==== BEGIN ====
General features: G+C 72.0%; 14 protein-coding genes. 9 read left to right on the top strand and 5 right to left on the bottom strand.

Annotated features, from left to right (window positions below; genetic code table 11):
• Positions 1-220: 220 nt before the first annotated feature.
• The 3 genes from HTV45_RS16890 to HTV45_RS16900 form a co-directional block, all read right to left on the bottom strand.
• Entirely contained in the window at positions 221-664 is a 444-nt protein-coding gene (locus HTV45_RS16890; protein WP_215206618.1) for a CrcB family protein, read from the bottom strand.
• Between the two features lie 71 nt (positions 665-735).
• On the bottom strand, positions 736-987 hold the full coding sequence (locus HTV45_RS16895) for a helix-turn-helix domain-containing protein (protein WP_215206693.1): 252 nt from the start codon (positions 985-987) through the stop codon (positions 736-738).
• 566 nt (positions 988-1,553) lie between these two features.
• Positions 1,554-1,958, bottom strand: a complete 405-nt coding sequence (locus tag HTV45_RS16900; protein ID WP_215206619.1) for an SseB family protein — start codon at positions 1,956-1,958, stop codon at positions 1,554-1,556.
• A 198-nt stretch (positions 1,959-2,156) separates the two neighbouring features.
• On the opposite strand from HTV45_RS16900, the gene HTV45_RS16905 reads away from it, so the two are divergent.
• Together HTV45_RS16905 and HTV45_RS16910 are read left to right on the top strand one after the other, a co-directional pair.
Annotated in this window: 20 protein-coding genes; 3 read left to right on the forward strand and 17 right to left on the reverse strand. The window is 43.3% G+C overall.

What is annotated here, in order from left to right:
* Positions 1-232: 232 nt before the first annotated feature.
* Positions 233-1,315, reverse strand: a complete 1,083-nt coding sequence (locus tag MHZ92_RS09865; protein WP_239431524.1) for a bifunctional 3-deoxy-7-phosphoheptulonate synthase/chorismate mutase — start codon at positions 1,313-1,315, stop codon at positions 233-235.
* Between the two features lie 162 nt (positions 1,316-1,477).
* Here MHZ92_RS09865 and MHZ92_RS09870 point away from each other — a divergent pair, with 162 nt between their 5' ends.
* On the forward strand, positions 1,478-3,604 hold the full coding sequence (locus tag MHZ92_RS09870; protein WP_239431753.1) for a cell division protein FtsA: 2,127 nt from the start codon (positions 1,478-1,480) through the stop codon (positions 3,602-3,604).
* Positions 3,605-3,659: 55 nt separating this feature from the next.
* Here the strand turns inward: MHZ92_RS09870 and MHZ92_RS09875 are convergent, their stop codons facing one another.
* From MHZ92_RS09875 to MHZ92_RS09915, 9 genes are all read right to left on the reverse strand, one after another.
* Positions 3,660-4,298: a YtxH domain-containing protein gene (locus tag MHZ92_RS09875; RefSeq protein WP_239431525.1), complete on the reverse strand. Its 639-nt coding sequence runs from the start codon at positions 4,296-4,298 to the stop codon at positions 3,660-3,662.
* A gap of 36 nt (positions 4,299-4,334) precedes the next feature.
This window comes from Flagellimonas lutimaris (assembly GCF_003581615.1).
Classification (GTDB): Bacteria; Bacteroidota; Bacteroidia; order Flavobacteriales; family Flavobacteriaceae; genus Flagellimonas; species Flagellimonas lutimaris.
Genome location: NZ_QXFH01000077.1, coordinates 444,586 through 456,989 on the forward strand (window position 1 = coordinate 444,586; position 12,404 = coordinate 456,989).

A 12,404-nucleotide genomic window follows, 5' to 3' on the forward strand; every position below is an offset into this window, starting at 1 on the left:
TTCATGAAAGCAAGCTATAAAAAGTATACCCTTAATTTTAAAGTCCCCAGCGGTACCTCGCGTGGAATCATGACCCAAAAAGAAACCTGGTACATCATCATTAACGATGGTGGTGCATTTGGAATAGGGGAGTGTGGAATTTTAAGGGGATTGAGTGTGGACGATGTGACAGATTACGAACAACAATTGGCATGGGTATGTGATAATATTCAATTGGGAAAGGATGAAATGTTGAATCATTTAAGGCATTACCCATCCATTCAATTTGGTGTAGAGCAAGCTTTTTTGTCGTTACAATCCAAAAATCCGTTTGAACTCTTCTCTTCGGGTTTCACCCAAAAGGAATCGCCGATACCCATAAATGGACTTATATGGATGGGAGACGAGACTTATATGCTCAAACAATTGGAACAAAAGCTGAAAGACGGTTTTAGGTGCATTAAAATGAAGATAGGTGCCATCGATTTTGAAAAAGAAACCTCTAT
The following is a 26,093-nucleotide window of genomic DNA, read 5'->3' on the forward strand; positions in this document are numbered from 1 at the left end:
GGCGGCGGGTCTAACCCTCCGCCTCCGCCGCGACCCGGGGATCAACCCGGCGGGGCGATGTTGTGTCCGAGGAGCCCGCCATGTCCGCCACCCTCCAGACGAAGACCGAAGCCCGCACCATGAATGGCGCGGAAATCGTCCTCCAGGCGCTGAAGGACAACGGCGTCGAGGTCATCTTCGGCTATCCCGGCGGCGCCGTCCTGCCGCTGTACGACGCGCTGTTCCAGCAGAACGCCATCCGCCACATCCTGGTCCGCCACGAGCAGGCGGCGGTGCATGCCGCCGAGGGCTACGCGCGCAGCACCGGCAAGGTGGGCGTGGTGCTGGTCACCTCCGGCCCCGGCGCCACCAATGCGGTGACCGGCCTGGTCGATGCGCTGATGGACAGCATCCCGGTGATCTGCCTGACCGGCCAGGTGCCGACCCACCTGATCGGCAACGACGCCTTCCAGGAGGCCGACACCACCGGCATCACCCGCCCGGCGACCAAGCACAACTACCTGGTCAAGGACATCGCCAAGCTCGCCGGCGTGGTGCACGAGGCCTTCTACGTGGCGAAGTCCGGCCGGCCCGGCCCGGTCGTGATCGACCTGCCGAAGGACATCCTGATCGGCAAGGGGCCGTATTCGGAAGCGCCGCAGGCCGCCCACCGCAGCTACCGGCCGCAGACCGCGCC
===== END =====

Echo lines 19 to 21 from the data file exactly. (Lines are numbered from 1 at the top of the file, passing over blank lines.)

* On the forward strand, positions 1,478-3,604 hold the full coding sequence (locus tag MHZ92_RS09870; protein WP_239431753.1) for a cell division protein FtsA: 2,127 nt from the start codon (positions 1,478-1,480) through the stop codon (positions 3,602-3,604).
* Positions 3,605-3,659: 55 nt separating this feature from the next.
* Here the strand turns inward: MHZ92_RS09870 and MHZ92_RS09875 are convergent, their stop codons facing one another.